US actress Felicity Huffman has said she will plead guilty to charges in a cheating scam aimed at acquiring places for children at elite US universities.
The Desperate Housewives star said she had "betrayed" her daughter and was "ashamed" of the pain she had caused.
Ms Huffman is accused of paying $15,000 (£11,500) to have her daughter's exam answers covertly corrected in 2017.
The 56-year-old is one of 14 people set to plead guilty among the 50 charged, who include college athletic coaches.
As part of her plea deal, prosecutors are recommending a prison term of four to 10 months. She has also agreed to pay a $20,000 fine.
In a statement, she said: "I am in full acceptance of my guilt, and with deep regret and shame over what I have done, I accept full responsibility for my actions and will accept the consequences that stem from those actions.
"I am ashamed of the pain I have caused my daughter, my family, my friends, my colleagues and the educational community.
"I want to apologise to them and, especially, I want to apologise to the students who work hard every day to get into college, and to their parents who make tremendous sacrifices to support their children and do so honestly."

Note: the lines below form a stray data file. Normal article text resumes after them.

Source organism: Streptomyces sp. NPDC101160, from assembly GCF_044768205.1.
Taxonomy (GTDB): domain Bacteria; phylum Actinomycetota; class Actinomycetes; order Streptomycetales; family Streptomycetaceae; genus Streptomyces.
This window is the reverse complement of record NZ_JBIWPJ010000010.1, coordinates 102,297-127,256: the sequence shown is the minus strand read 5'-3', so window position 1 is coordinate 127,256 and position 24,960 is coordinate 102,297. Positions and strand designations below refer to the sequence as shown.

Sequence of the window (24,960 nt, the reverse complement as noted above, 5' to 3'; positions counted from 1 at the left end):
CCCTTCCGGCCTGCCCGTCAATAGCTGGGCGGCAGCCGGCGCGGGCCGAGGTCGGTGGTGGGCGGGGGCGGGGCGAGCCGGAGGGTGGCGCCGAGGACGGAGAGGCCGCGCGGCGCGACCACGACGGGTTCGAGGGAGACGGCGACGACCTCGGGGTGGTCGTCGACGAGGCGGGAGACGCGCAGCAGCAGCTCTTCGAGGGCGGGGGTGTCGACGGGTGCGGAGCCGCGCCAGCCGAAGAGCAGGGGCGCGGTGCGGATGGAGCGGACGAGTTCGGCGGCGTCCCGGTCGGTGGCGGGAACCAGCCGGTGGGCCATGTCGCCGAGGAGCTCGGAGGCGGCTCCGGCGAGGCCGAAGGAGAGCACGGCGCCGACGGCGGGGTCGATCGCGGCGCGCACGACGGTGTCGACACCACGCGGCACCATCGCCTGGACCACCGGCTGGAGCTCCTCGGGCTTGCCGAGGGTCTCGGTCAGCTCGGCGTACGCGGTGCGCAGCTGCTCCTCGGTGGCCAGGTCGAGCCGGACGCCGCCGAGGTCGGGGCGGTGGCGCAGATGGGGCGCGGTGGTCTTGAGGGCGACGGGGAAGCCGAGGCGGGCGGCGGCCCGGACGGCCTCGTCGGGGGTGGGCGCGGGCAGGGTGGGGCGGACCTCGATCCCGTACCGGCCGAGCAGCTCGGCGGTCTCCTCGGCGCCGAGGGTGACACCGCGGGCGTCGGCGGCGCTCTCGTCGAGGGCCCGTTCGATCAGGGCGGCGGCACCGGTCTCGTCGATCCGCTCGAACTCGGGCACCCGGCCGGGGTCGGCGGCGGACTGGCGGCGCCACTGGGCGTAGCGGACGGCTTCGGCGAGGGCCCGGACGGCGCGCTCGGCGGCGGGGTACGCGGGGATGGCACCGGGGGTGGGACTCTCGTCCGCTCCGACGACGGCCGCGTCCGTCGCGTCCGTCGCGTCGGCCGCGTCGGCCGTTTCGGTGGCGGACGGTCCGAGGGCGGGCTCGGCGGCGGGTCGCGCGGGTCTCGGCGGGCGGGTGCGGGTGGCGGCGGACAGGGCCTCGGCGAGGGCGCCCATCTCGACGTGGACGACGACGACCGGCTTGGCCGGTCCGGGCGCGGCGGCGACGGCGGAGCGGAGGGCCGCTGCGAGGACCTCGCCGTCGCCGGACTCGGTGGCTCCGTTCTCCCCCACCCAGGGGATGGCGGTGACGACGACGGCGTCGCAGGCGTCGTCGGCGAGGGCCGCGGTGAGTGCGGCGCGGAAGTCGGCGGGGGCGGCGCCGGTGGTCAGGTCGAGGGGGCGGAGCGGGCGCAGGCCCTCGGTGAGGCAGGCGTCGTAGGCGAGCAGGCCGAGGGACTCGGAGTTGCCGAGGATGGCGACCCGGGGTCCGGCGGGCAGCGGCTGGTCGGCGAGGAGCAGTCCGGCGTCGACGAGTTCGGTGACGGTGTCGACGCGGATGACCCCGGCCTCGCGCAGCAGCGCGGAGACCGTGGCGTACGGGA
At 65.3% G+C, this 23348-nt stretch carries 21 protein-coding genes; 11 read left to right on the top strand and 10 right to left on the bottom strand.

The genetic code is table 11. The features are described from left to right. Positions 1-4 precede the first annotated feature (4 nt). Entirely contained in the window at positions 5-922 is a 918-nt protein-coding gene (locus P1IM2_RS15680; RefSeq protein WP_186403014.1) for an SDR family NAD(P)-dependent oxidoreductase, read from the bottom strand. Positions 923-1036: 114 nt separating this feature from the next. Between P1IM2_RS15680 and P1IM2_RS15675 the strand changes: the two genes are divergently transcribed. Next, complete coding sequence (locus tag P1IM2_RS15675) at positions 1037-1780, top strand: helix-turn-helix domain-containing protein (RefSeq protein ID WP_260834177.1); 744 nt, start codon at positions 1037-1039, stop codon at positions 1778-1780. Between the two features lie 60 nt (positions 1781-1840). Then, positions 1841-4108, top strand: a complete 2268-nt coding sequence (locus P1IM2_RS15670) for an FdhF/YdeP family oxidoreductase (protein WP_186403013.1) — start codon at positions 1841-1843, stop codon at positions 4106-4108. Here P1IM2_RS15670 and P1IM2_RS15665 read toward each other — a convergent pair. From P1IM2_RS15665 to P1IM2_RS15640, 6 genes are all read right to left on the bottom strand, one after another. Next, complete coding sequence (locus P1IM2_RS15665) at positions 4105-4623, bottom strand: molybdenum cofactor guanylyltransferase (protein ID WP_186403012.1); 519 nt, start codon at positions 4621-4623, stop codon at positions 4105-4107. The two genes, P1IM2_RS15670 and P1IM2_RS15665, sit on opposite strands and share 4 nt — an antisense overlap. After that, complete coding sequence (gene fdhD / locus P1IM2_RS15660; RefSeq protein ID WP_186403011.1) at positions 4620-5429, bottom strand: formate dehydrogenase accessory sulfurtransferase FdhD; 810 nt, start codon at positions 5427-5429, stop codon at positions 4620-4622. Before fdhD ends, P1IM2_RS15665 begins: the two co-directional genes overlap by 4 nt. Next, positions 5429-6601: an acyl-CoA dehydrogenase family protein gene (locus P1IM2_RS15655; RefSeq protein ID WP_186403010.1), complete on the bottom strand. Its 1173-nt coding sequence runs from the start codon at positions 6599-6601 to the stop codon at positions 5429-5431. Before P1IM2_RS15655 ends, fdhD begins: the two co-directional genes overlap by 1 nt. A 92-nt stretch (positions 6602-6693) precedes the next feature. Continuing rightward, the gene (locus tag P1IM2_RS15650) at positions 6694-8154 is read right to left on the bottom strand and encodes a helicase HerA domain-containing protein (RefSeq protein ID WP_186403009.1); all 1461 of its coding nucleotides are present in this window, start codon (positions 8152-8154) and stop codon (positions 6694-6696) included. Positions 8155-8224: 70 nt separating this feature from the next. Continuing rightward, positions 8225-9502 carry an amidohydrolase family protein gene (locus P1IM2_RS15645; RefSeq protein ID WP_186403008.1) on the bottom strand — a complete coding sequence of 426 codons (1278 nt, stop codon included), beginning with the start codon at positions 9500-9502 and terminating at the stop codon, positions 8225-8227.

She added in the statement that her daughter had known nothing about her actions: "In my misguided and profoundly wrong way, I have betrayed her. This transgression toward her and the public, I will carry for the rest of my life."
What are the accusations?
The FBI code-named the investigation "Operation Varsity Blues" - ironically named after a 1990s film about the pressures of sports scholarships.
The case relates to the period between 2011 and 2018, when investigators say parents tried to cheat the usual US admission process.
They say parents paid bribes, had exams altered and even had their children edited on to stock photos to pretend they played sports.
Ms Huffman and another Hollywood actress, Lori Loughlin, are the most high-profile figures indicted, but others charged include prominent business executives.
Ms Loughlin is accused along with her husband of paying nearly $500,000 in bribes to get their two daughters admitted to the University of Southern California.
They are not among those who have agreed to plead guilty and have not publicly addressed the allegations, the Associated Press (AP) news agency reports.
Investigators say they helped them get in on rowing scholarships, even though neither student had actually participated in the sport.
Ms Huffman was accused of paying $15,000 to William "Rick" Singer - the confessed mastermind of the alleged scam - to have her daughter's exam answers covertly corrected in 2017.
She has agreed to plead guilty to a charge of conspiracy to commit mail fraud and honest services mail fraud, AP reports.